Adding artificial intelligence (AI) to the business world can introduce a lot of stumbling blocks.
AI can be used to retool processes or restructure the items that a company delivers. While Gartner has noted that AI is becoming more affordable for companies to implement and scale, the potential for sunk costs if something goes wrong keeps some companies from making the leap into AI adoption.
Other businesses, on the other hand, are eager to overcome AI’s friction if it means gaining an advantage. According to a KPMG report that examined the level of AI deployment across five industries. In all of these industries, there was a consistent theme indicating that, while they felt like they were advancing aggressively, they weren’t going quickly enough.
While AI is frequently linked with experimentation, a number of business leaders are beginning to see actual benefits from its use. Let’s examine the top industries effectively incorporating AI into their business models – and what you can learn from them.
The Current State of AI Adoption
In 2018, Gartner polled CIOs to see when they thought AI their businesses would start using AI. More than 60 percent of respondents said their companies would be using AI in production by 2020.
However, less than half of CIOs had accomplished this objective this by 2020. Growth had slowed but it had not stopped. And by now, probably one in three organizations is using AI in production. That is what’s propelling AI forward at a breakneck pace.
Let’s take a look at some AI statistics:
- By 2023, AI-powered voice assistants will number 8 billion.
- The global AI market is expected to be reach almost $60 billion by 2025. In 2016, the market was only worth $1.4 billion.
- By 2025, 50 percent of enterprises implementing AI orchestration platforms will use open-source technologies, alongside proprietary vendor offerings, to deliver state-of-the-art AI capabilities.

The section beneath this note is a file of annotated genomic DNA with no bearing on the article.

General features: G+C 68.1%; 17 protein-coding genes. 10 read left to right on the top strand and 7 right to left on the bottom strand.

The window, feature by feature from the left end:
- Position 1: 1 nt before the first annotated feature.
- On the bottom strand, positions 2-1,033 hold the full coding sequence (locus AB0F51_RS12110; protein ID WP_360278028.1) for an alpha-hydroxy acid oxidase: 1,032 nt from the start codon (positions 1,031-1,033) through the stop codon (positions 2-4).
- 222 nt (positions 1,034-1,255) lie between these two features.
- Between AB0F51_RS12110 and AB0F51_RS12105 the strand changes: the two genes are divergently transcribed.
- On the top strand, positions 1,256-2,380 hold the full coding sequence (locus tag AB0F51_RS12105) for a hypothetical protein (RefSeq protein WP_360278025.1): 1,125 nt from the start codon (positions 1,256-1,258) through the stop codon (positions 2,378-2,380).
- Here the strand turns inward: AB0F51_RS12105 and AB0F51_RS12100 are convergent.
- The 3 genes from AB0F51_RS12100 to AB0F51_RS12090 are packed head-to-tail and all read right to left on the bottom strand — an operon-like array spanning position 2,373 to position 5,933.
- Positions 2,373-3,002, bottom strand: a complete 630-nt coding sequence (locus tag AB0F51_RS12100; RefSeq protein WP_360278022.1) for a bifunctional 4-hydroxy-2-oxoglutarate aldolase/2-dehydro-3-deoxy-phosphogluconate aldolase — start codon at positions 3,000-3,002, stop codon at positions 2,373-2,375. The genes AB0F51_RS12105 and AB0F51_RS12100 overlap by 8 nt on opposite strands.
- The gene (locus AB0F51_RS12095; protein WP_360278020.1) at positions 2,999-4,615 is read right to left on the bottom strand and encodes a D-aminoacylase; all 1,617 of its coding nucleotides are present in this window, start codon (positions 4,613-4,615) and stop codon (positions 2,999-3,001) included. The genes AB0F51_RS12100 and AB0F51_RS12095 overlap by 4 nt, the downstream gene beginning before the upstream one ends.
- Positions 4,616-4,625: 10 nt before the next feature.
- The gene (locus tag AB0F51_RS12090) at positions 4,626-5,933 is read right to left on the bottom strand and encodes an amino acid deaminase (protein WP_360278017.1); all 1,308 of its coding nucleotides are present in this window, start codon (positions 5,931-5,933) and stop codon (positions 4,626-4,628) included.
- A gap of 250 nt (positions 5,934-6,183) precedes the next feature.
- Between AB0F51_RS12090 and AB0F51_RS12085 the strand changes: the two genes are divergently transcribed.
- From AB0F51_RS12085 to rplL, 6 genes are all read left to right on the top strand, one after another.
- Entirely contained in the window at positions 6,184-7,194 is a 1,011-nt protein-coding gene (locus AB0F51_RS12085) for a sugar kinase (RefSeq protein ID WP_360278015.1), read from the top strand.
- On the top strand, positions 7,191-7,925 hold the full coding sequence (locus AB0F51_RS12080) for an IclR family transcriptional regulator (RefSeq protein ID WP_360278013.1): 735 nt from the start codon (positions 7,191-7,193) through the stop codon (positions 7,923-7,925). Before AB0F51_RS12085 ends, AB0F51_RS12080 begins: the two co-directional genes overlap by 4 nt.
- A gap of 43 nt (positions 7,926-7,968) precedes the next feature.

- 70 percent of organizations say developing and integrating AI techniques in applications is
a top priority.
- By 2025, 50 percent of enterprises will have devised AI orchestration platforms to operationalize AI. This shift is up from fewer than 10 percent in 2020.
- By 2025, 10 percent of governments will use a synthetic population with realistic behavior patterns to train AI while avoiding privacy and security concerns.
- By 2024, 60 percent of AI providers will include a means to mitigate possible harm as part of their technologies.
5 Industries Leading the AI Charge
Companies that use AI are motivated by three factors: the ability to cut expenses, develop faster, and grow profitably.
However, each industry’s approach to AI applications, as well as its problems and outcomes, may differ. Let’s take a look at a few industry-specific approaches to AI implementation:
1. Technology – Although the tech industry is the most advanced in terms of AI use and proof of concept, the KPMG report found that 73 percent of respondents believe their organizations should be more proactive in their AI investment and implementation. Decision-makers in the tech sector also agree that all organizations, regardless of industry, should have an AI ethics policy, and that government AI regulation is necessary. According to the report, machine learning, cognitive computing, and robotics are the AI technologies that will have the largest influence in the next two years. To embrace digitization, tech organizations must be daring, but they must also spend extensively in talent.